Being in my fourth year, I’ve been constantly thinking about the future, adulthood, and proving to myself and others that I’m ready to be taken seriously– that I’m a fully qualified “adult”. Yet I’m exhausted by this fixation on the future, and find myself harboring a sense of guilt for living in a way that’s always forward-focussed, never present, and never really true to what I want. Coming home for winter break to see childhood friends and to stay in my childhood bedroom placed me in an uncomfortable duality. While fighting against the assumption that I had not changed, I mourned the old version of myself.
I chose to ignore these uncomfortable feelings for quite some time. I dismissed them as fear of change, or growing pains, or just chose to avoid the discomfort. But as we all know, sometimes your TikTok algorithm knows you better than you know yourself. Videos about healing and happiness and nurturing your inner child became more frequent on my timeline. I told myself I had no interest in, or at least didn’t buy the whole ‘inner child’ thing. The skeptic in me dismissed this as some buzzword self-help trend, or at the very least, something that didn’t apply to me. I think we know where I’m going with this one.
I think a lot of us share in a similar experience where we had to grow up very quickly. That one point in our childhoods or young adulthood, when our childlike traits needed to – for whatever reason — be suppressed. That experience leaves a mark we sometimes need to move towards accepting or working through. Most of us don’t know where to start, and inner-child healing presents us with a familiar, comforting kind of path for that work. The work that I want to focus on in this article isn’t so much a tool to combat the effects of certain parenting styles or traumatic childhood events, rather the re-embracing of yourself in a way that grants you understanding, patience, and allows for you to feel joy and comfort in your everyday life.
Something I started to do when doubting myself was to think about how my 8-year old self would look at me, or even my 15-year old self. I’d like to think they would give me some credit for making it to where I am — especially my 15 year old self who cared so much about how we looked and what other people thought of us, I’m sure it would make them proud to know there is life outside of others’ opinions. Or on some days when I’m not feeling my best, and I’m picking up old self-destructive habits, I think about what my younger self would think about that… In all these extra years of life, we never learned to love ourselves more? To treat ourselves better? Is this all acceptable? Is this the standard we should work towards? To me, nurturing my inner-child is taking them along with me, and being mindful of that. This encourages me to give myself and my inner child the care and patience we deserve.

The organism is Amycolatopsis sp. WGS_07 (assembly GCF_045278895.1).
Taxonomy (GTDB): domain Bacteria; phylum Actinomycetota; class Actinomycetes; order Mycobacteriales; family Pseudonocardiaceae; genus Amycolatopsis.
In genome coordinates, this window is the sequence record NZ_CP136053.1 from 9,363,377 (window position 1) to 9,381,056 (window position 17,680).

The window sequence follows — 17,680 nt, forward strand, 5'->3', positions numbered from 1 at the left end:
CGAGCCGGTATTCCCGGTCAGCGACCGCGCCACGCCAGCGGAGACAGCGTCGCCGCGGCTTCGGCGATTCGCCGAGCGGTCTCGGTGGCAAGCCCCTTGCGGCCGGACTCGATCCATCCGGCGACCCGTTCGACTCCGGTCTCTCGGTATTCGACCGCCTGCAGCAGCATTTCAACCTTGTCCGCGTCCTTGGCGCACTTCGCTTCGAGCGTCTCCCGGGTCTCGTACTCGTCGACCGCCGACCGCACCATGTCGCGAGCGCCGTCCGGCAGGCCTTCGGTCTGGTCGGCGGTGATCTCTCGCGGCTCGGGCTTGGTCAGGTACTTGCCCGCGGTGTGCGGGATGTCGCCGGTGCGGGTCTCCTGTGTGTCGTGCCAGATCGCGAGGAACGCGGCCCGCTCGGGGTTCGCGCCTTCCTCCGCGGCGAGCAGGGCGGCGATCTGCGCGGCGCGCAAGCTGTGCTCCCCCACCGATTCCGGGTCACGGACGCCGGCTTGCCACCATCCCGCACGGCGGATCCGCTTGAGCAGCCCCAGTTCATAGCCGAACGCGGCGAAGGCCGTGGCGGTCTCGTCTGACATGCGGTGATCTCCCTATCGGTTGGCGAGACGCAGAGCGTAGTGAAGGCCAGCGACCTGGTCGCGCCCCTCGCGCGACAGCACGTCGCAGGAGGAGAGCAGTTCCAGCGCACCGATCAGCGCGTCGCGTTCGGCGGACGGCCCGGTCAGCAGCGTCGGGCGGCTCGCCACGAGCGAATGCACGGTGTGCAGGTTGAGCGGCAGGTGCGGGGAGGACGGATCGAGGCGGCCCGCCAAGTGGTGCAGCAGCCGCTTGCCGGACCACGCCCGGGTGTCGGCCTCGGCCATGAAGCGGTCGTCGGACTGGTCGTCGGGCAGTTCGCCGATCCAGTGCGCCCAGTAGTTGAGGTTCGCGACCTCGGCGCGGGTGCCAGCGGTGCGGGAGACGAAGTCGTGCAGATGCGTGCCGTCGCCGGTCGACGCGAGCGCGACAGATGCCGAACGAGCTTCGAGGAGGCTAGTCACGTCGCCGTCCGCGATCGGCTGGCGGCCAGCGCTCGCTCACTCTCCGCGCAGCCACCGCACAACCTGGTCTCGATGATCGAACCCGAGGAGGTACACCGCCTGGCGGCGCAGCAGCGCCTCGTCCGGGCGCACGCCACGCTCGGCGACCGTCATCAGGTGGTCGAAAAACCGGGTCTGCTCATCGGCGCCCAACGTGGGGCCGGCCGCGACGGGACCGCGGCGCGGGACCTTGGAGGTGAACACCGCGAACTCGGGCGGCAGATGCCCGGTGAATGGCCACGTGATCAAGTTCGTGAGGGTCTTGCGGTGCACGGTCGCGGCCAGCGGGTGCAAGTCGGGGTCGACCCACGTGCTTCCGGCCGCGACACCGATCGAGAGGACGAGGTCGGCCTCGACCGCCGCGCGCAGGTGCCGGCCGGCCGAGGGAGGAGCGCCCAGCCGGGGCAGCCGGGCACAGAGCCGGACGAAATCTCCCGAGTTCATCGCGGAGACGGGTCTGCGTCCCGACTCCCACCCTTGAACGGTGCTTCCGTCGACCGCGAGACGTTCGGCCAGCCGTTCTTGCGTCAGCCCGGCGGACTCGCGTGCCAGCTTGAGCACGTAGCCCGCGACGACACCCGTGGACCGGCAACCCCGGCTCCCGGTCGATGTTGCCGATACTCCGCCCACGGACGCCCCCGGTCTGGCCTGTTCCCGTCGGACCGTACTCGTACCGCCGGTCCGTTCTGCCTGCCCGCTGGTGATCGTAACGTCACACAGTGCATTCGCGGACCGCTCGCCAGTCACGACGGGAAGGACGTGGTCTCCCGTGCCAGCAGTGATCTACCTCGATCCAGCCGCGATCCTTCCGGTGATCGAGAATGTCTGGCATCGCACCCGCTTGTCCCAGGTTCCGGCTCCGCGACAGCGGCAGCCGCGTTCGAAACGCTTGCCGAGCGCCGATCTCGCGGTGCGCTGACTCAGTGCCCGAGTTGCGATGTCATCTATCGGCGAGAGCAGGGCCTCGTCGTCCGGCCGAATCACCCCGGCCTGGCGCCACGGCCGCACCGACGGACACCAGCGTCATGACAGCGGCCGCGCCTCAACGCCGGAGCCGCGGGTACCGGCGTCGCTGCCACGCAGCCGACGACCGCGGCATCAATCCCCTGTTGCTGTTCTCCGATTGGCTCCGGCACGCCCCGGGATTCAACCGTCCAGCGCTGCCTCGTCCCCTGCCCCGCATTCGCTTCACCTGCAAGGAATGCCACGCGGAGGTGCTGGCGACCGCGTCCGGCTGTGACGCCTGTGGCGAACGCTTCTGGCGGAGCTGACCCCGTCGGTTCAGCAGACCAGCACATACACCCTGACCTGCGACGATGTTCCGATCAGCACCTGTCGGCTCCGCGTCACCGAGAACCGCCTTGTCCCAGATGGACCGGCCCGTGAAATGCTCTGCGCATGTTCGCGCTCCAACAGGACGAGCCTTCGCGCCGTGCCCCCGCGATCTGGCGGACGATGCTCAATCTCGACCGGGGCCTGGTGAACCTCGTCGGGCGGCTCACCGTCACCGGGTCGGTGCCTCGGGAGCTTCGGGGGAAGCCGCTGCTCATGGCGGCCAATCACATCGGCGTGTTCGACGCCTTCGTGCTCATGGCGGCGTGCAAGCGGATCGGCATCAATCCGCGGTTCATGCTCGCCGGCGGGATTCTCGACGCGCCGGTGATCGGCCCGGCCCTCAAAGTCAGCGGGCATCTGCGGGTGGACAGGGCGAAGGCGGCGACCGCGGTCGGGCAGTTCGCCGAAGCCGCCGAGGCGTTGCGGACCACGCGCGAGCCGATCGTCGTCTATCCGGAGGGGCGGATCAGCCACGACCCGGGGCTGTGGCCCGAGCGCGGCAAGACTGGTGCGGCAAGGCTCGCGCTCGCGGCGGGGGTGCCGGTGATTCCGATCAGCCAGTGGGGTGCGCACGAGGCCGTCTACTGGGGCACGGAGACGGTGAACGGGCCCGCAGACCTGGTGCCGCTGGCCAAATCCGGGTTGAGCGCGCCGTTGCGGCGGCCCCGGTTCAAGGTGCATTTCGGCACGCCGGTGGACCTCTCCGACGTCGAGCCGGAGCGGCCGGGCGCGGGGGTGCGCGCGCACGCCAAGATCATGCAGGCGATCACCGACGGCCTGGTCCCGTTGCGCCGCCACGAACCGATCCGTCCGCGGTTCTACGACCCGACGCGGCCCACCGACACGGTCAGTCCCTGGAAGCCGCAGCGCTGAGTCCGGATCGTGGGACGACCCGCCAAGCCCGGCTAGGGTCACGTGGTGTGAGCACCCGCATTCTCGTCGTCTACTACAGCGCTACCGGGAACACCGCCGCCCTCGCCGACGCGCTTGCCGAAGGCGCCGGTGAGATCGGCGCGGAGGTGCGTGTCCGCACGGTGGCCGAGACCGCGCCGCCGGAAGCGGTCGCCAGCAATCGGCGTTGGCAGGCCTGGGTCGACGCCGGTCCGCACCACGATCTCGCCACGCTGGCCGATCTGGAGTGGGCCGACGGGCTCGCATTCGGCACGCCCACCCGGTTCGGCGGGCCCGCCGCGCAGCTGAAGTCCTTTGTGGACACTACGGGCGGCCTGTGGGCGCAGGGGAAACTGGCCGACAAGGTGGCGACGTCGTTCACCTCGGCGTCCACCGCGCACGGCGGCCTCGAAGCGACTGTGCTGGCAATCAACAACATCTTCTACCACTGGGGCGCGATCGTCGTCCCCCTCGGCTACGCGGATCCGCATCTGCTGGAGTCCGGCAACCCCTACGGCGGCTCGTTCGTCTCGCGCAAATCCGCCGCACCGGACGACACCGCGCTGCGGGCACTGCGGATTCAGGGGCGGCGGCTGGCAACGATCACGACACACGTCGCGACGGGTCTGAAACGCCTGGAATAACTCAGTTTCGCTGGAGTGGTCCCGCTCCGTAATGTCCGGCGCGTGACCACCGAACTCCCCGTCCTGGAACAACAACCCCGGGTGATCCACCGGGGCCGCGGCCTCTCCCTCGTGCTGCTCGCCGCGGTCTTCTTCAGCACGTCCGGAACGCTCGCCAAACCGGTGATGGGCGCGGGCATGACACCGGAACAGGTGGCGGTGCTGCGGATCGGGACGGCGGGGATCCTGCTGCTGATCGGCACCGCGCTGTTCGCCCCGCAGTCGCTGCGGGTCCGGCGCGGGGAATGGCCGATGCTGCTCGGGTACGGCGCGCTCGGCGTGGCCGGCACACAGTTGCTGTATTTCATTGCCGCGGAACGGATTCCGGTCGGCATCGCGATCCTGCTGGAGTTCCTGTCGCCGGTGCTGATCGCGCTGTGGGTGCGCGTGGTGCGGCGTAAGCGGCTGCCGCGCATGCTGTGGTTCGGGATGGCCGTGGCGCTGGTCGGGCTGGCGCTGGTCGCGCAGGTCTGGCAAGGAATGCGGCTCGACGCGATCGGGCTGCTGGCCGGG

I’ve also learned so much from reflecting on my younger selves– the way they find joy in the everyday, stay optimistic, and remain confident in their capabilities. I try to incorporate things that I know have brought me joy and excitement in the past. If those things aren’t available or don’t do the trick anymore, I try my hardest to chase the kinds of things that remind me of those pure, positive emotions. I’ll dance around by myself, with my friends, my partner. I’ll listen to my old favourite albums, finding things you like without any concern for who else likes it. I’ll try making art for no audience but myself, and trying out new mediums. I’ll cast away my self-consciousness and do things I used to be too embarrassed to try. I played the drums for the first time at 21, recovering my 10-year-old self’s Avril-Lavigne-punk-princess-dream. I’ll go jump in the ocean when it’s 5 degrees out because damn it, we love to swim and ?!? I drive a car now ?!
In 2019, I decided to make a mantra for myself. As annoyingly inspirational-influencer-y as that sounds, it paid off when I chose the right one: “take yourself less seriously”. I’d like to think that was a nod to younger me– where we could laugh at ourselves and shake things off and get out there. Being “out there” was something I loved to do as a child. Of course, it was in the iCarly era where ‘randomness’ was a personality trait to strive for… I could write a novel about how much that makes me cringe now, but I learned so much about the world and myself and the things I liked when I acted that way. So I challenged myself to put myself out there more. One of the first and most accessible steps I took was to be braver with my style: incorporating striking colours and fabrics, dyeing and cutting my hair (yes, it grows back, no it’s not the end of the world to change), actually buying the coat that made me happy just to look at even if I thought it would be ‘too much’ (looking at you, yellow leather jacket).
Though I’m still working on it, I continue to try to treat myself the way I hope an adult would have treated me as a child. That means accepting the feelings I have– even if I think they’re irrational, unreasonable, inappropriate. They’re all valid, and aid in becoming healthier emotionally. Once you pay attention to your own inner child, you can start to see the child in other people too and become more empathetic. Understanding your tendencies and shortcomings and how they’re related to your adult-child dichotomy can help you accept the tendencies and shortcomings of others.
You have the power to make yourself your own safe space. You have the right– if not the responsibility– to explore yourself and your desires with childlike wonder. If you keep working at it, you can foster your own shareable joy and peace.